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Thread: Moving from one engineering discipline into another

  1. #1
    Associate Engineer
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    Moving from one engineering discipline into another

    Has anyone tried or succeeded at moving from one engineering discipline to another? There's a bit of a schism between electrical and mechanical engineers, obviously, so I was wondering if this is at all possible in my particular situation:

    I'm currently studying mechanical engineering because my father works in the industry and has a lot of contacts (and I enjoy it). However, halfway through my coursework somewhat by chance I stumbled upon an opportunity to work on a project doing acoustic signal processing at a major international company (I have a background in that field). I'm not doing any engineering, however I work with the engineers and I more or less tell the engineers what needs to be adjusted in the models and they handle the engineering side of it (if it helps, this is software for text-to-speech).

    The problem is that it seems like computer science or electronic engineering is a more common discipline for this kind of work, meanwhile I'm studying mechanical engineering and am too far into my coursework for it to make any sense to change disciplines. I understand the basics of the signal processing and am certain I can learn the engineering side of it through self-study and work experience. However, it seems like it would be difficult to convince employers that I have the requisite knowledge and skills given that they mostly want electronic and software engineers for these roles.

    I would love to be able to segue my work experience into this field and get a big head start by graduating with an engineering degree as well as already having two years of work experience. But it seems like the two fields -- mechanical engineering and signal processing -- are somewhat contradictory. Has anyone successfully made such a large interdisciplinary jump? Or, similarly, does anyone have recommendations for how I might be able to leverage my work experience into my degree field or my degree into the field of my work experience?

    Short version: I currently work in an industry outside of my degree field. I need advice on how to merge a mechanical engineering degree into the software engineering field or vice versa.

  2. #2
    Administrator Kelly Bramble's Avatar
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    Well, I changed careers from an in-the-trenches mechanical design engineer to a publisher, trainer and consultant.

    So, yes one can change engineering careers. However, once you get established in one discipline it can be challenging to change engineering disciplines.
    I do know of one engineer whom has degrees in both electrical engineering and mechanical engineering – he works as a test engineer.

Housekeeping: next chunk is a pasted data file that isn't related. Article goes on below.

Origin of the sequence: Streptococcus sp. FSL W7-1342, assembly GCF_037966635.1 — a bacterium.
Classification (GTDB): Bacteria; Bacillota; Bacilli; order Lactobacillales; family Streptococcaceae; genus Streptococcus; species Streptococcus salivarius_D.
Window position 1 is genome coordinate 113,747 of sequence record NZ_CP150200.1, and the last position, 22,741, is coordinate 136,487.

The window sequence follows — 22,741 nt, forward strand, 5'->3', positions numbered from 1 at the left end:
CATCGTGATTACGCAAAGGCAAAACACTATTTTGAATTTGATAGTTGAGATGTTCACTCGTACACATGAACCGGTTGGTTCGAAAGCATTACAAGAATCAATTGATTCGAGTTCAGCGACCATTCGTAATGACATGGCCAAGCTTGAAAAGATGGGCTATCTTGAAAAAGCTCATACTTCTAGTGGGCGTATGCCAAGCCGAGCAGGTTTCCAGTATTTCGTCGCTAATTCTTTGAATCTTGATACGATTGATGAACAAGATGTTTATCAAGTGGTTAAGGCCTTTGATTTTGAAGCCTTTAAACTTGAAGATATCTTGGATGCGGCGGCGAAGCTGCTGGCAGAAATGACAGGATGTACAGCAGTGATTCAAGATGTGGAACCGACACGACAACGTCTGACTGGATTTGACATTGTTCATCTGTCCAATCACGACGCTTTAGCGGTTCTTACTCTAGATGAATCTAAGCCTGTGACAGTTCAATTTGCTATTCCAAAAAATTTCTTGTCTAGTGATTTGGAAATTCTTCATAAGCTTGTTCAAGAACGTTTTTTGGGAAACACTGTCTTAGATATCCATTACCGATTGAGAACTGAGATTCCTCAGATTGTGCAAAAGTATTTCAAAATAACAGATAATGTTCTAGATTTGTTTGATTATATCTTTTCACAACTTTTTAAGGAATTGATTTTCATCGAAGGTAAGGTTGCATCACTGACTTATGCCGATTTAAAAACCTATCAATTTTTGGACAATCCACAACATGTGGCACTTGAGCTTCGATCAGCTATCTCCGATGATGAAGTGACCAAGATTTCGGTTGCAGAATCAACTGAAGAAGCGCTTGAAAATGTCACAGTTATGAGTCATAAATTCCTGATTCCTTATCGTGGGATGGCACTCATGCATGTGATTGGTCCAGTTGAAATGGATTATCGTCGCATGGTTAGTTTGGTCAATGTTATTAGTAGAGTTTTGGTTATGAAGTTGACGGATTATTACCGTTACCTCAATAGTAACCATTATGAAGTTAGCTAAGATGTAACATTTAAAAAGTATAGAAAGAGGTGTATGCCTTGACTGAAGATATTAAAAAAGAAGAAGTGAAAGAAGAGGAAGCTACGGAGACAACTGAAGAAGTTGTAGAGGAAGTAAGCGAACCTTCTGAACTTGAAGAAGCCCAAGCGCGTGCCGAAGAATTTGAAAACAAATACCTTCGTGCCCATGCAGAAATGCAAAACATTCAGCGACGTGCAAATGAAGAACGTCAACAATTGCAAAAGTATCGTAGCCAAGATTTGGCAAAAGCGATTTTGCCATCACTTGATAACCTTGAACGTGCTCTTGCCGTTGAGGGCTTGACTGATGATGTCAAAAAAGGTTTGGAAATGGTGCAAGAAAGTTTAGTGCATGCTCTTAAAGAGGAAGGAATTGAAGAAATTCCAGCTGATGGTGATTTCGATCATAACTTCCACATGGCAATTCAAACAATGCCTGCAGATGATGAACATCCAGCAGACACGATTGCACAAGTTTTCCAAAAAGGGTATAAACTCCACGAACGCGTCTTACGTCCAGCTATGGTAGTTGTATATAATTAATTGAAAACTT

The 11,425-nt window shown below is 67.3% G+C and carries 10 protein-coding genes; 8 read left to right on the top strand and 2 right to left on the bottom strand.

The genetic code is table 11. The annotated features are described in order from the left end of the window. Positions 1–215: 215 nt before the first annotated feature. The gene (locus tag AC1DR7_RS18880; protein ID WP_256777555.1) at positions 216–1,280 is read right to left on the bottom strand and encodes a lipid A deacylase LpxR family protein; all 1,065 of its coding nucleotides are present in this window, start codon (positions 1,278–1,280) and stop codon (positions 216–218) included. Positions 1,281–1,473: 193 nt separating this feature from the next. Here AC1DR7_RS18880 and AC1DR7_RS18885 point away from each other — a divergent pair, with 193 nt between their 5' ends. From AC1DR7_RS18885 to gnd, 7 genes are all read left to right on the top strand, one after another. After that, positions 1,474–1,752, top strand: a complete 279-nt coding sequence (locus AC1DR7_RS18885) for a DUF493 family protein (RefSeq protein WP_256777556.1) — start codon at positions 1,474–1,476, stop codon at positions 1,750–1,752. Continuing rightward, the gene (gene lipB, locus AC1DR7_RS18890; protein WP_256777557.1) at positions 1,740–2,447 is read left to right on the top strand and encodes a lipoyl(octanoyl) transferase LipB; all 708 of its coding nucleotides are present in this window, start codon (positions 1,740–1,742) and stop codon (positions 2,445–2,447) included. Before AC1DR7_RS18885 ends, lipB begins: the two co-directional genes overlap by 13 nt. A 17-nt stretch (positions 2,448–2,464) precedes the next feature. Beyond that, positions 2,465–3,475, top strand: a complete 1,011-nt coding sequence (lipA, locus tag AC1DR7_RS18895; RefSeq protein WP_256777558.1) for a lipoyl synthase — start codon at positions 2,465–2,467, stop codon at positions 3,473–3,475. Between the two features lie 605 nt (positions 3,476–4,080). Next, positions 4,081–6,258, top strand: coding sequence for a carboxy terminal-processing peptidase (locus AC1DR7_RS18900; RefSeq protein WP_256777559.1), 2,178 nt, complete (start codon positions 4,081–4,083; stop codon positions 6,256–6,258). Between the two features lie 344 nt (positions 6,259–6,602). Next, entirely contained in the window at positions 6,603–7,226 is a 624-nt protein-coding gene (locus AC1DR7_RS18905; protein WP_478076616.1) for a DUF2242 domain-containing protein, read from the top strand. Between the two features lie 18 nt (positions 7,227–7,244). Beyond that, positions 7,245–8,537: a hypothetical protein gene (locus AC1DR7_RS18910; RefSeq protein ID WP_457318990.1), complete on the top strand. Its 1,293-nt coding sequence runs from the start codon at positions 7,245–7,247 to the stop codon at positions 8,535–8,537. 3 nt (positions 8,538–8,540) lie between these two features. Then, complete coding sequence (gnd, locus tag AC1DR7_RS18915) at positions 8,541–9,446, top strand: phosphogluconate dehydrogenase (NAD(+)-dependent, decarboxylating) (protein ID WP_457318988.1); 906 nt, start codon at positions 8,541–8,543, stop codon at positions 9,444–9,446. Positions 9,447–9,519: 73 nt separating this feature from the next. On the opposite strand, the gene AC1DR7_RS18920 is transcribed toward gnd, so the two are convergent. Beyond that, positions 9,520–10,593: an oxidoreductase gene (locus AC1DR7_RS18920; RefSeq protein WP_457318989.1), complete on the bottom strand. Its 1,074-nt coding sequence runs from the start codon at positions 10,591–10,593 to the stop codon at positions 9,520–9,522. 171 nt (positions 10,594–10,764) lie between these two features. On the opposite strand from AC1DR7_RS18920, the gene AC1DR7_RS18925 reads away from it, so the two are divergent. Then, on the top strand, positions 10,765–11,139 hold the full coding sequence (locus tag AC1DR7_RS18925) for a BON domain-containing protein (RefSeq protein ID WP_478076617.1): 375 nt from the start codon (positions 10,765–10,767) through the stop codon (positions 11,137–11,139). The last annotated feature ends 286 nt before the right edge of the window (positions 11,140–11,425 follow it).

Moreover, I don’t think engineers have the career mobility many educational institutions claim. In general, you’ll take whatever opportunity is presented and likely stick with it.

    Sorry ….
    Last edited by Kelly Bramble; 02-19-2013 at 09:42 AM.

  3. #3
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    Well, I would be the black sheep of this family. I worked for a large part of my career as an Engineer traveling the world on short term contract design jobs in the oil and mining industry.

    In the mid '70s I got involved with a small home computer and was frustrated with the software available so I taught myself programming, first in BASIC (not shouting) then Pascal, C and turned it into VERY (yes, shouting) lucrative career and businesses.

    The programming led me to be asked to write some technical articles for daily papers and that morphed into full time journalism in the computer industry for 12 years.

    As I always respond to your kind of questions, do what you love. It really doesn't matter what that is, as long as you do not waste your time doing something just to earn an income. If you are hard working and reliable then you can earn money in any of about a zillion jobs. However the best idea is to work for yourself as much as possible. No one else to take any of the hard earned cash or kudos.

    A "plan" is the worst waste of time and effort. Don't make them, don't follow them. They always need tweaking and you may as well have just gone off in an ad hoc direction.

  4. #4
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    One thing you can consider is just taking a few extra classes in EE or CS. You can probably (depending on how helpful your advisors are) get a minor in EE.

  5. #5
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    Unfortunately in this university system there are no minors.

  6. #6
    Senior Engineer
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    Quote Originally Posted by Kelly Bramble View Post
    Well, I changed careers from an in-the-trenches mechanical design engineer to a publisher, trainer and consultant.

    So, yes one can change engineering careers. However, once you get established in one discipline it can be challenging to change engineering disciplines.
    I do know of one engineer whom has degrees in both electrical engineering and mechanical engineering – he works as a test engineer.

    Moreover, I don’t think engineers have the career mobility many educational institutions claim. In general, you’ll take whatever opportunity is presented and likely stick with it.

    Sorry ….
    Same here. One of the tutors at my school has a dual MS in CE and EE. He is working on his ME right now.

    I can't imagine being halfway done with school then completely changing the career path. Good luck to you.

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